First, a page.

Getty's image-scraping sueball against Stability AI will go to trial in the UK
Computer-generated image maker fails to quash case on its claimed home turf
Getty's lawsuit against Stability AI, claiming the startup "unlawfully copied and processed millions of images protected by copyright" from its photo archive, will go to trial in the UK.
In January, Getty sued Stability and accused it of infringing upon the photo library's intellectual property rights and copyright protections by scraping its images without permission. Judges from the High Court of Justice in London believe that both sides should be given a chance to present evidence and arguments in court to resolve the issue.
These images were, it's claimed, used in datasets that helped train Stable Diffusion models. Getty believes Stability has avoided paying licenses to use its images, and instead unfairly profits off content creators. While Stability hasn't explicitly denied scraping the images, it believes the case is moot since the training process was completed using resources obtained outside of the UK.
The datasets used to train its model were seemingly compiled by LAION, a non-profit organization registered in Germany. Meanwhile, the hardware used to crunch the numbers during the process were from AWS servers in the US. CEO Emad Mostaque also claimed that none of the developers working to develop the models were based in the UK.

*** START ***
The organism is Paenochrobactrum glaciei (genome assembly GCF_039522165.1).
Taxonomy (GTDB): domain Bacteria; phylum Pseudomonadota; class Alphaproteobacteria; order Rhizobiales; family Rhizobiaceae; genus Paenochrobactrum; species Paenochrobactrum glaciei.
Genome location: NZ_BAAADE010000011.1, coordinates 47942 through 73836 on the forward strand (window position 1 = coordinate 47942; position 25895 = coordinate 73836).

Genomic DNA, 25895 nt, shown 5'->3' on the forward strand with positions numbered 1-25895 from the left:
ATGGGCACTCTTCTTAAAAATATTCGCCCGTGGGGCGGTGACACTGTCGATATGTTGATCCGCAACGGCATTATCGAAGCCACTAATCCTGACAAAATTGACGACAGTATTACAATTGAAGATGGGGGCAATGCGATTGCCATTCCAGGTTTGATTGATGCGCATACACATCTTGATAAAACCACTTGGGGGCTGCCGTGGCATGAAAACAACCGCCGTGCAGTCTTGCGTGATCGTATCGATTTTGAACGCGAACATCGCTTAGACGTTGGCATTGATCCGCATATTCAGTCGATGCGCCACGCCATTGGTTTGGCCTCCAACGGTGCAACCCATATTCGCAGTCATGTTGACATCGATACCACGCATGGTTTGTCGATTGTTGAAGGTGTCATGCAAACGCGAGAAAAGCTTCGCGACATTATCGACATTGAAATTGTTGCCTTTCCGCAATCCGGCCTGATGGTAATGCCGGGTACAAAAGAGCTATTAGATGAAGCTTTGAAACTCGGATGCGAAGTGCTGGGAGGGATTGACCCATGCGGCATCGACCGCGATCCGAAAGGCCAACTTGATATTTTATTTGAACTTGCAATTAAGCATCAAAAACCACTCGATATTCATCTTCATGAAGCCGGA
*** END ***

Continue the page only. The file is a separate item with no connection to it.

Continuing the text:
But the High Court judges aren't entirely convinced. "Having examined with care all the evidence before the court, I am not so satisfied," justice Joanna Smith ruled in court documents [PDF]. Smith reckoned that there were still some "unanswered questions" and "inconsistencies" in Stability's arguments, and that Getty's claims may hold up in court.
"All of this clearly supports the proposition that the Training and Development Claim has a real prospect of success and must be permitted to go to trial. The Location Issue is certainly not an issue on which I can say at present that the Claimants' claim is doomed to fail," she wrote.
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As for the copyright infringement claims, Smith argued it was a legal issue that ought to be straightened out at trial. "That point of law must be decided by the trial judge upon full and comprehensive argument from both sides and further to factual findings as to the nature of the acts said to give rise to the secondary infringement," she wrote.
A spokesperson representing Getty told The Register that the plaintiff is "pleased with the decision and look forward [to] the case being determined at trial." The stock image giant has filed a second lawsuit against Stability in the US.
Multiple lawsuits filed against Stability AI and other top developers of text-to-image tools or AI chatbots – like OpenAI, Google, Microsoft, and Anthropic – are still pending. Plaintiffs have accused developers of scraping training data – made up of books, art, code, song lyrics, and more – without consent, and violating copyright laws. ®